The idea for the #HalftownMustGo campaign was presented by two non-Gayogo̱hó:nǫ⁷ guests at a Gayogo̱hó:nǫ⁷ community meeting on August 12th, 2021. This meeting was attended by two members of the Gayogo̱hó:nǫ⁷ Council of Chiefs and various Gayogo̱hó:nǫ⁷ citizens. Because the strategy behind this campaign specifically involves using the power mechanisms of U.S. representative government, participants at the meeting agreed that, in accordance with the Two Row Wampum, the specific responsibility for organizing this campaign lies with settlers.
Many more non-Gayogo̱hó:nǫ⁷ people have since become involved in organizing this effort; many grew up occupying and/or currently occupy Gayogo̱hó:nǫ⁷ territory, and are engaged in ongoing conversations with Gayogo̱hó:nǫ⁷ citizens. We speak from our position as non-Gayogo̱hó:nǫ⁷ people living on Gayogo̱hó:nǫ⁷ land. To understand more about the experiences of Gayogo̱hó:nǫ⁷ people, you can hear some of what they've said here.
The #HalftownMustGo campaign began with a Week of Awareness followed by a Week of Action aimed at organizing people of the U.S. to demand the attention of particular officials within the U.S. government. We are currently organizing a variety of collective actions to ensure that Department of Interior officials cannot ignore this issue. We are prompting them to meet with the Council of Chiefs and ultimately heed the Gayogo̱hó:nǫ⁷ removal of Clint Halftown from any representative role. Our actions aim to address our complicity as people of the United States in this present day form of colonial violence. These efforts are a strategic prong in alignment with Gayogo̱hó:nǫ⁷ community organizing and diplomatic efforts.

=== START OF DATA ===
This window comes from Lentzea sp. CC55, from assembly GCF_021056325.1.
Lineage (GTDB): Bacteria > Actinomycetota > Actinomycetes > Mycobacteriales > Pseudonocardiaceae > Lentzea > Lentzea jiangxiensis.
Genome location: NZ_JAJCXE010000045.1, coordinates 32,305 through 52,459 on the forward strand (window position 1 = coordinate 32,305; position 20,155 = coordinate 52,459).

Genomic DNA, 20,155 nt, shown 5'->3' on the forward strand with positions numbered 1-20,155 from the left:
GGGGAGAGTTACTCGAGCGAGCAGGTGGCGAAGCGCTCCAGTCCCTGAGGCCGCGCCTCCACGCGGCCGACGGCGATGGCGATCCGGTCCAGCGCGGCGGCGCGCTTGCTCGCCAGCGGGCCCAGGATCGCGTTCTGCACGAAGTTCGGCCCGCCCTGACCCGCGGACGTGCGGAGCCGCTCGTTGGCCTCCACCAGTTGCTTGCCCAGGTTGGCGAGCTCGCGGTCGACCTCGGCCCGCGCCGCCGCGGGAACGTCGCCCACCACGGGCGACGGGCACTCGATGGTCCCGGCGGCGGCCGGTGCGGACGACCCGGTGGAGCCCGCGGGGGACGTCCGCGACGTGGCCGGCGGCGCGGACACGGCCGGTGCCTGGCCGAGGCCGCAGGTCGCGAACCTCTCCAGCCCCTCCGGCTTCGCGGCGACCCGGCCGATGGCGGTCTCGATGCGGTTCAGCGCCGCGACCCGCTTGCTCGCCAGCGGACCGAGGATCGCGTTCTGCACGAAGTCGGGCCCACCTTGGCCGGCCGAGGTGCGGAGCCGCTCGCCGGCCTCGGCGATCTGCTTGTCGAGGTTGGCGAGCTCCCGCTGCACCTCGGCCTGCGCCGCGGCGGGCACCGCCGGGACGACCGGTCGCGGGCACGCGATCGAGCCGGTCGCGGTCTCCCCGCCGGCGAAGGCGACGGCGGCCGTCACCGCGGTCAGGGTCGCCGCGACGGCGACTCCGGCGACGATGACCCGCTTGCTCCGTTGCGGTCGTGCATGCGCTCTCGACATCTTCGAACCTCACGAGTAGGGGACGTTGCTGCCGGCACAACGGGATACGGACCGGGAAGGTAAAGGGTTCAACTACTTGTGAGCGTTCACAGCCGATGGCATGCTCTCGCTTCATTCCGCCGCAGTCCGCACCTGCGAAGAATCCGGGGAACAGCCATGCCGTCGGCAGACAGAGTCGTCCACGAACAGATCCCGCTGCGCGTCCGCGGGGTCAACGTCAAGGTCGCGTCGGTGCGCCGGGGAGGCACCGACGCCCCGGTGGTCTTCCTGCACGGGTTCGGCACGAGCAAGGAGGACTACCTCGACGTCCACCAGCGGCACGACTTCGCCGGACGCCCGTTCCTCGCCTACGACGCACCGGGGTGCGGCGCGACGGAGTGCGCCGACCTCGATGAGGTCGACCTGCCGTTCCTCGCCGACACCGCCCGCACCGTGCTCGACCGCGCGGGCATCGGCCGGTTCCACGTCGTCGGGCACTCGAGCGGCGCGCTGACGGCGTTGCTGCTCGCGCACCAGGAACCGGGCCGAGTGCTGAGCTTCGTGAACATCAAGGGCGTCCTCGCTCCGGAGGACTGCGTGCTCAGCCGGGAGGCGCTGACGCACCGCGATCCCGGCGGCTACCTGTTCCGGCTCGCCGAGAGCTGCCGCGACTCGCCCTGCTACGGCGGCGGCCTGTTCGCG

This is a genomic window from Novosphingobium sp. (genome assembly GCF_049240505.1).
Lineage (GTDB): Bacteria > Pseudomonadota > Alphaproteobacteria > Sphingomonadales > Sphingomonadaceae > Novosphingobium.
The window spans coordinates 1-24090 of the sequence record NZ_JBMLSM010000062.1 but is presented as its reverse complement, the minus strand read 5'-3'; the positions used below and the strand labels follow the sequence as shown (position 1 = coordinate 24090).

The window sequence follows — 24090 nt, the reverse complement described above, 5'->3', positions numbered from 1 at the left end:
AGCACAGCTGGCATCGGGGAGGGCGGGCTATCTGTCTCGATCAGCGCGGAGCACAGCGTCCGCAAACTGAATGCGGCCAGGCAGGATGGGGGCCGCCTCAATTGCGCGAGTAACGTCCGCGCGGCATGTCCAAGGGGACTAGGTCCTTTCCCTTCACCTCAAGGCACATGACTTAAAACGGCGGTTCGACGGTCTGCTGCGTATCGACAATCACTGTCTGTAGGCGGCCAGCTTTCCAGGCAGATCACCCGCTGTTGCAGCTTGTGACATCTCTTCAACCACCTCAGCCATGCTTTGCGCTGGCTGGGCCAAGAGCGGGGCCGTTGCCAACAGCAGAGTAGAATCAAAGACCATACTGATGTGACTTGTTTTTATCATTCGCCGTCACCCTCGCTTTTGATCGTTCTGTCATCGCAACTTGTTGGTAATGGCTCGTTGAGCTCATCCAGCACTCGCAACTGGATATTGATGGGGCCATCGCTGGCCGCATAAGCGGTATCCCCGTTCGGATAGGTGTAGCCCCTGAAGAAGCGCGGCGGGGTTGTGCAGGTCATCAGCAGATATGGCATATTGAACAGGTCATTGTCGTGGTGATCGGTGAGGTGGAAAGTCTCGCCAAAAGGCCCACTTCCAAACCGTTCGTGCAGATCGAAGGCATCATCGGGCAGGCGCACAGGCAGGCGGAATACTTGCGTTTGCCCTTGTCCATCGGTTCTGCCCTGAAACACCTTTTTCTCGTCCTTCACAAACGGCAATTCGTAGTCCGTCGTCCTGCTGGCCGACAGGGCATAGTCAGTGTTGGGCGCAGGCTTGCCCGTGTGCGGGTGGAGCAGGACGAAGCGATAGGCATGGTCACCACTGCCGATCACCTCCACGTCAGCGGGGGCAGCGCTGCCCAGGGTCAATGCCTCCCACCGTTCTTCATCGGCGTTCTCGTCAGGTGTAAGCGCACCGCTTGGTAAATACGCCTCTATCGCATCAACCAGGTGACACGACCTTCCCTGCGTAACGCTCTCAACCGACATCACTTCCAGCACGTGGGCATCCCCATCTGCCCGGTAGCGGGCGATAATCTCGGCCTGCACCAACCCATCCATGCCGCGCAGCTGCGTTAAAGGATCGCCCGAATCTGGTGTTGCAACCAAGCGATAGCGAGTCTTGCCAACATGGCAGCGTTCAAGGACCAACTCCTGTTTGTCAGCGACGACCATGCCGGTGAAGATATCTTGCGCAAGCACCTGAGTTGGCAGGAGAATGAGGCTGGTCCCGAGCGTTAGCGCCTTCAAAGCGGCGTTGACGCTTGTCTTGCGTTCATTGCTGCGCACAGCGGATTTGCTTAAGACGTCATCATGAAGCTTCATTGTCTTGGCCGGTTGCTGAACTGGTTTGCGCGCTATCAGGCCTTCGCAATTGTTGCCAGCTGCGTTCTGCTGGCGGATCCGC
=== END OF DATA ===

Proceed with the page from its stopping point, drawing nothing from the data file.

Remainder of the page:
As the idea of the #HalftownMustGo campaign developed, participants discussed accountability in the relationships and processes around the effort. Gayogo̱hó:nǫ⁷ and non-Gayogo̱hó:nǫ⁷ participants in the initial meeting agreed on practices deemed by all present to be attentive to the nuances of cross-National collaboration, and specifically in accordance with the principles and values of the Two Row Wampum: mutual respect, peace, and friendship.
We view U.S. federal recognition of the Council of Chiefs, instead of Halftown, both as a necessary immediate outcome and as only one step within broader processes of addressing the ongoing impacts of settler colonialism. This campaign will close after Clint Halftown is no longer recognized by the Department of the Interior and Bureau of Indian Affairs, but organizers are committed to continuing to cultivate our relationships of care with Gayogo̱hó:nǫ⁷ people and to continuing the work of holding fellow settlers and our governance processes accountable to the fact of ongoing Gayogo̱hó:nǫ⁷ sovereignty.